Months of planning were put in motion a sunny morning outside of Akron. Aaron and I were off. The photo shows my buddy pulling out of his driveway. However, we didn’t get very far. I thought my tires still had enough wear in the for the trip. But I was wrong, and in the second mile from the start I got a flat on the rear. Aaron rode off to the local bike shop while I sat on the curb.
Once I had a working tire again, we headed off. At this point we realized our directions weren’t the best route I’d ever plotted. And it would have helped if I’d not left them back in Pennsylvania. But soon enough we figured out where we were going.
And then the second revelation. Ohio has hills. Or perhaps I should call them rises. But anyway the state has them. And I found myself have to work harder than I anticipated on some roads.
We found a respite on a rail trail from Stowe to Kent. Or we did for a minute until the heavens opened. We ducked under a trail shelter to wait out the passing rain. And the rain did pass. But it left a messy, ponded trail for our riding.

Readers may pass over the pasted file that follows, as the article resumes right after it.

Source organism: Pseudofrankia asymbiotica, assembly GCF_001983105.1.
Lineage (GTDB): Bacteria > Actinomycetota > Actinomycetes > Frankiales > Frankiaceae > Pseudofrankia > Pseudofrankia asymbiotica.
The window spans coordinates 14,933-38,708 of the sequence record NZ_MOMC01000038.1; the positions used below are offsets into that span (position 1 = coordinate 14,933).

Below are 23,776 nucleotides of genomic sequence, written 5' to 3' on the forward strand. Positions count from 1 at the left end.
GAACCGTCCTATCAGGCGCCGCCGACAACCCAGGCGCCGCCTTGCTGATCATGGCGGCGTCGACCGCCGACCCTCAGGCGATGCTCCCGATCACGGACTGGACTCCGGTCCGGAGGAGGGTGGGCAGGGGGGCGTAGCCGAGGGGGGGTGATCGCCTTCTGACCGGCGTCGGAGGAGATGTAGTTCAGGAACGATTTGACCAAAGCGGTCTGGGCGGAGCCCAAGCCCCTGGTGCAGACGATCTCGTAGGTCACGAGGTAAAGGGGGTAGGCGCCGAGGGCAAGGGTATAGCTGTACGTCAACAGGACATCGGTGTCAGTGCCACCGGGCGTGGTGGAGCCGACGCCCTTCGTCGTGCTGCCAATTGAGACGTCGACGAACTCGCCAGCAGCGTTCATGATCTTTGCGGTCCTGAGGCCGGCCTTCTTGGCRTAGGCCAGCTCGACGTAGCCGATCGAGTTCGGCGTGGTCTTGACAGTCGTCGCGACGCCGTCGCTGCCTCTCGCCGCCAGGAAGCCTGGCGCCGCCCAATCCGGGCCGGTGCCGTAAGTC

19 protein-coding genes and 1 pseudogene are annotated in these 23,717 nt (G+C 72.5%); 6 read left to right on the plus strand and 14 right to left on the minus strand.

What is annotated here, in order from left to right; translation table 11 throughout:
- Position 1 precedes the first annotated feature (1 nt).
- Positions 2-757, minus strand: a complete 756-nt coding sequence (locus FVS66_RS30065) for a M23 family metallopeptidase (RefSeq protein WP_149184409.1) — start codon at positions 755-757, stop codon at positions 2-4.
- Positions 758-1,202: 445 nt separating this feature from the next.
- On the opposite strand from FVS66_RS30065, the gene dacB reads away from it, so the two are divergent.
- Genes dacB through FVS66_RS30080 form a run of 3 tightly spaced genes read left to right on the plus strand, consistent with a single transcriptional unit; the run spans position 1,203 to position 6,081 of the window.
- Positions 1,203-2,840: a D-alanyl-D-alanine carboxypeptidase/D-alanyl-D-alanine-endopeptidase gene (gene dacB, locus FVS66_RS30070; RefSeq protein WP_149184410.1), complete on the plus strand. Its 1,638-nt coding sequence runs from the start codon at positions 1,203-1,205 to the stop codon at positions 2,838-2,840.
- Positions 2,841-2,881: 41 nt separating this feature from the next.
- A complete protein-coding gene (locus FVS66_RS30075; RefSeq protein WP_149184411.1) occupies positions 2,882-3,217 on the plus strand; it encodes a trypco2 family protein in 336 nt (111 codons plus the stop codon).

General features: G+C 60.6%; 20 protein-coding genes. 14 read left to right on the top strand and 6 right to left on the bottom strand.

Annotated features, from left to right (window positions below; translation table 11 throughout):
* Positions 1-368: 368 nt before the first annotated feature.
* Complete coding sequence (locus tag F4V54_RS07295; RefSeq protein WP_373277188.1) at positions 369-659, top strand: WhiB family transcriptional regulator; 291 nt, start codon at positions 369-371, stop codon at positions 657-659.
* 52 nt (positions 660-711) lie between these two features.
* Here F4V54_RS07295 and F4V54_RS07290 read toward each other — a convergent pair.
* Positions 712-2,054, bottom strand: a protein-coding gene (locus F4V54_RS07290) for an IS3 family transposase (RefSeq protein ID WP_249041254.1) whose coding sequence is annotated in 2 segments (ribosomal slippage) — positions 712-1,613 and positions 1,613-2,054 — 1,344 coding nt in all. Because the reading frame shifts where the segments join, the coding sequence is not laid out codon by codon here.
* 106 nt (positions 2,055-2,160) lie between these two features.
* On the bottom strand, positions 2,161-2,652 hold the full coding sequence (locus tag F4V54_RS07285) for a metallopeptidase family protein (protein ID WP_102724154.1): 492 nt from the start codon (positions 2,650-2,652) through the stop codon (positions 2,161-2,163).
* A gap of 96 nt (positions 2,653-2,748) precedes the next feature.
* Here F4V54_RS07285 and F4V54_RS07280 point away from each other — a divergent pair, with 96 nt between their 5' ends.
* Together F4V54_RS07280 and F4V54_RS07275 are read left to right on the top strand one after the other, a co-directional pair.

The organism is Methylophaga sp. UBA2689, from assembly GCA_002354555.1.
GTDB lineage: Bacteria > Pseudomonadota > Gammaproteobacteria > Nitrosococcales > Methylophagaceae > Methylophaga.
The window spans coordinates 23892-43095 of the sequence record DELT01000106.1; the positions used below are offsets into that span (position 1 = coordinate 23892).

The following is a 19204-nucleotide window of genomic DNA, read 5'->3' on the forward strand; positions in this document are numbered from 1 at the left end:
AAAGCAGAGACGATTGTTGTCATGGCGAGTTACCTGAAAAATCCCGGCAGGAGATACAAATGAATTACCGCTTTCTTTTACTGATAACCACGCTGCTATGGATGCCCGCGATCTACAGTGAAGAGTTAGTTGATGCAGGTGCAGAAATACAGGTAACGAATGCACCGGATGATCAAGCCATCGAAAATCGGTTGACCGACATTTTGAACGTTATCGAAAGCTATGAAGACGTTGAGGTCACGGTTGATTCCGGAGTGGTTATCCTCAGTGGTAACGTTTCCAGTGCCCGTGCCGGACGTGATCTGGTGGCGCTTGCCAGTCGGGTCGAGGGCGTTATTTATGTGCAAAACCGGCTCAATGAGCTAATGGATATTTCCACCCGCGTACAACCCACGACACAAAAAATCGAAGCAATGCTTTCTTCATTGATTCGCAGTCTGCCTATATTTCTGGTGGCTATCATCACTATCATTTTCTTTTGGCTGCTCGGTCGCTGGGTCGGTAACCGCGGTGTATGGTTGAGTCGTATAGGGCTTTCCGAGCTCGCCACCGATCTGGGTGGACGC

This was the first band of rain. The second held off until we reached Kent, the end of the trail. This time we ducked into a market, propping our bikes at the ice machine while we waited inside.
The second band came and went, and so did we. Directions didn’t improve, and we had to reroute a couple of times. Aaron’s GPS didn’t get a very good signal, and it was a while until we found a sure path to Mosquito Creek. Meanwhile I realized how spoiled I am riding in Pennsylvania, where motorists are used to seeing cyclists on roads, and the roads have shoulders. We both had uncomfortable moments and close calls. Aaron is one of those folks who rarely has a bad day, so his good cheer helped me endure a rough first day of touring.
And then the rains came again. And again. Band after band, and sometimes the rain was hard. Our progress was painfully slow. At one point we ducked onto the porch of a warehouse, and Aaron had to urinate. We both looked at each other, laughed that a little more water wouldn’t hurt anything, and I turned my head as I walked a few feet away. Then it was back to the bikes and seeing the road through raindrops.